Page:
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Positive thinking

Do take a minute to think about this. Why should you do something if you're not happy doing it?

An answer might be: "You might not like your job but you have to work." A more reflective response might be: "to help the team" or "to make other people happy".

Conversely, you shouldn't do something you're not happy doing because it might lead to ill mental health.

These are some of the thoughtful responses given by an S3 mixed ability group pursuing philosophical reasoning at Barrhead High in East Renfrewshire.

The impressive thing about this Guided Socratic Discussion is not so much the level of engagement with what is a fundamental moral inquiry but the fact that the question was not drawn from the class textbook, Thinking Adventures, nor was it posed by the teacher. It has been framed and posed by a pupil.

This is lesson five in a 10-lesson course designed to develop pupils'

philosophical reasoning skills, their critical and creative skills and dispositions and to promote confidence to create their own future.

The class has spent an hour discussing questions such as "Should a person always do what makes the biggest number of people happy?" (a basic principle of utilitarianism) and "Why do something good if no one knows you are doing it?" Pupil responses to the first include "No, you should do what you think is right or you could become a sheep" and to the second, "Because you get a sense of pride and feel good about yourself."

In each lesson there is a central story set in an everyday situation seeded with philosophical ideas, which the questions are designed to draw out.

Each lesson develops from the previous.

There are, of course, no simple right or wrong answers and pupils are encouraged to frame their own philosophical questions before concluding with a thinking exercise.

In this lesson, the story concerns John, who wants to play striker for the school football team and get the glory, but the coach insists he stays midfield because he is the only one who can read the game properly for the team. The philosophical ideas are drawn from theories of egoistic ethics (do as you want), deontological ethics (follow the golden rule), the ethics of caring (do the kindest thing) and utilitarianism (for the greater good), but everything is in layman's language.

Thinking Adventures comes with a comprehensive teacher's guide, "an idiot's guide to philosophy", says Barrhead High's headteacher, Morag Towndrow, who has just taken the class. It isn't, of course, but rather a foolproof manual to enable any teacher (even without the proffered half-day training) to deliver these lessons.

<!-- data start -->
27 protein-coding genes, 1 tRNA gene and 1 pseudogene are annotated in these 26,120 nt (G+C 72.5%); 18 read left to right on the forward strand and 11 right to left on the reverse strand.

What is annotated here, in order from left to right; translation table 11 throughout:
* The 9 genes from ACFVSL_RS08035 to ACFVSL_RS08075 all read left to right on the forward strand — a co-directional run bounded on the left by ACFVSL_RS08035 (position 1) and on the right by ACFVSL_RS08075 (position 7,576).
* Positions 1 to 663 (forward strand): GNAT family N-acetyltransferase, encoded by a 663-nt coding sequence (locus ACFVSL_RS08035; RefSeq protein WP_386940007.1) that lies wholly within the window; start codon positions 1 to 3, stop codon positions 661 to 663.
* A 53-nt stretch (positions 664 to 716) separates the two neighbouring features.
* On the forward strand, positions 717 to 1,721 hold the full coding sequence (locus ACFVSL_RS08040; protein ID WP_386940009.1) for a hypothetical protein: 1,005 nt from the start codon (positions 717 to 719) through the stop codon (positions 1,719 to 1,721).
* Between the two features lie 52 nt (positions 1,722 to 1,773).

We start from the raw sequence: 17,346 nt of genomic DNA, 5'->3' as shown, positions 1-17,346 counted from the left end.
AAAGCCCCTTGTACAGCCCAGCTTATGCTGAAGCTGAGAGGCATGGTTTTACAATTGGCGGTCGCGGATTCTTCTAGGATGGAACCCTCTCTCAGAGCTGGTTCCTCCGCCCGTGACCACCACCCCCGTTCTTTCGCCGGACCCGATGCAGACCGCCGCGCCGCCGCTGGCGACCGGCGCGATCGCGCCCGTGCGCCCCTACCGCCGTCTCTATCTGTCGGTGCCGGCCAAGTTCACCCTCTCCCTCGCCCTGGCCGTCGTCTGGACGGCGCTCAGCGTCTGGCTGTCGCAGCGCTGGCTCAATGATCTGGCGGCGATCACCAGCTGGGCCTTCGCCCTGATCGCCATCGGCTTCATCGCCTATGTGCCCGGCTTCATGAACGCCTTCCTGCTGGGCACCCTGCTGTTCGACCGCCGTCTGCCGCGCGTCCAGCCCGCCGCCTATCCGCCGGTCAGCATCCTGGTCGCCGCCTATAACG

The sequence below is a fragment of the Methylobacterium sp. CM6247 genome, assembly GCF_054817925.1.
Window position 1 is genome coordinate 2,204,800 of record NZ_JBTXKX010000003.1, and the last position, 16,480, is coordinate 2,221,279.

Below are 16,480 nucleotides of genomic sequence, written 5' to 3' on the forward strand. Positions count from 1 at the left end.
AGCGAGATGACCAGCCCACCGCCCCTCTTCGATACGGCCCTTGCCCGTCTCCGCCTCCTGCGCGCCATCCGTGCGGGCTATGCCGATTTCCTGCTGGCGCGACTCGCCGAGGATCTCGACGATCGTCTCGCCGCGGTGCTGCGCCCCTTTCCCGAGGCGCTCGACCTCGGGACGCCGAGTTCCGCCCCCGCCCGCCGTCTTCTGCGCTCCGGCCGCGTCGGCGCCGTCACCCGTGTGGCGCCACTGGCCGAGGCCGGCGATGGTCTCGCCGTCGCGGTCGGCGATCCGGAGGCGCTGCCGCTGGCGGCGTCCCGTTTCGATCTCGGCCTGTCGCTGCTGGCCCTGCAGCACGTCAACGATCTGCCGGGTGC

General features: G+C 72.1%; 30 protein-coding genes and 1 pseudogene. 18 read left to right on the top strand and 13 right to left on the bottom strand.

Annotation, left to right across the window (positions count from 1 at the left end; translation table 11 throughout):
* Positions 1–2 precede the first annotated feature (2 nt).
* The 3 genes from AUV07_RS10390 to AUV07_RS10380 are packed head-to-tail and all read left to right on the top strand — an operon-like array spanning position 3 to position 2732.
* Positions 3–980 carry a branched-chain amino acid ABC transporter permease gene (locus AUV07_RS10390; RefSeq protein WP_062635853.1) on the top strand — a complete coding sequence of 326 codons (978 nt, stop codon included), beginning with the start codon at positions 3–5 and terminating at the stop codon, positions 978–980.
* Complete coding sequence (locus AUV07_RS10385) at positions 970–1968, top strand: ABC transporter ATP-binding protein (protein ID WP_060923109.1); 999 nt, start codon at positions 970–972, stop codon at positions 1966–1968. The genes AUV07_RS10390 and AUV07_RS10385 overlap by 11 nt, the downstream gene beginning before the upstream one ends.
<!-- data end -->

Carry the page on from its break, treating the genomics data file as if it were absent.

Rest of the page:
The Guided Socratic Discussion course has been devised by Catherine McCall of Strathclyde University, who has been pioneering philosophy in Scottish schools since the 1980s when she was a visiting professor at the Institute for the Advancement of Philosophy for Children in New Jersey, USA.

There are now over 3,000 pupils undertaking philosophical reasoning through Thinking Adventures in East Renfrewshire, led by teachers initially trained by Dr McCall. The work she has been piloting in the authority since January 2005 is being evaluated by SEED and she hopes the Scottish Executive will then roll it out over Scotland. Already four other authorities have shown an interest and inquiries have come from as far afield as Iceland, Mexico, the Netherlands and Turkey.

Thinking Adventures, published by SEED, is one of eight projected philosophy text books aimed at pupils from P3 to S6 to be published over the next two years. The series will begin with Wondering (for P3-P4) and conclude with a guide to Higher philosophy texts.

"All children have the capacity to be philosophical. They only need the proper teaching environment to develop," says Dr McCall.

"Scotland is the home of the enlightenment which gave birth to the Industrial Revolution and modern economics, as pioneered by Adam Smith in The Wealth of Nations. The basis of that enlightenment was philosophical inquiry.

"Yet now we seem a negative and apathetic society in many ways," she says.

"We need to develop into a positive thinking nation, and that is the underlying aim of Guided Socratic Discussion.

"Positive thinking underlies wealth creation, as philosophy underlies economics. The pursuit of philosophy is fundamental to our and our children's well being."

Guided Socratic Discussion

* The teachers' guide to Thinking Adventures does not assume any knowledge of philosophy on the part of the teacher. It is an aid.

* The curriculum introduces pupils to philosophical concepts and to the reasoning and co-operation skills which are required to become competent in philosophical thinking and dialogue and to think critically and creatively and to generate alternatives.

* Simultaneously, the development of a community among young people through the practice of co-operative thinking and dialogue is fundamental to producing the skills and dispositions required of citizens in a democracy.

'Thinking Adventures' and the teacher's guide are on

Further information,

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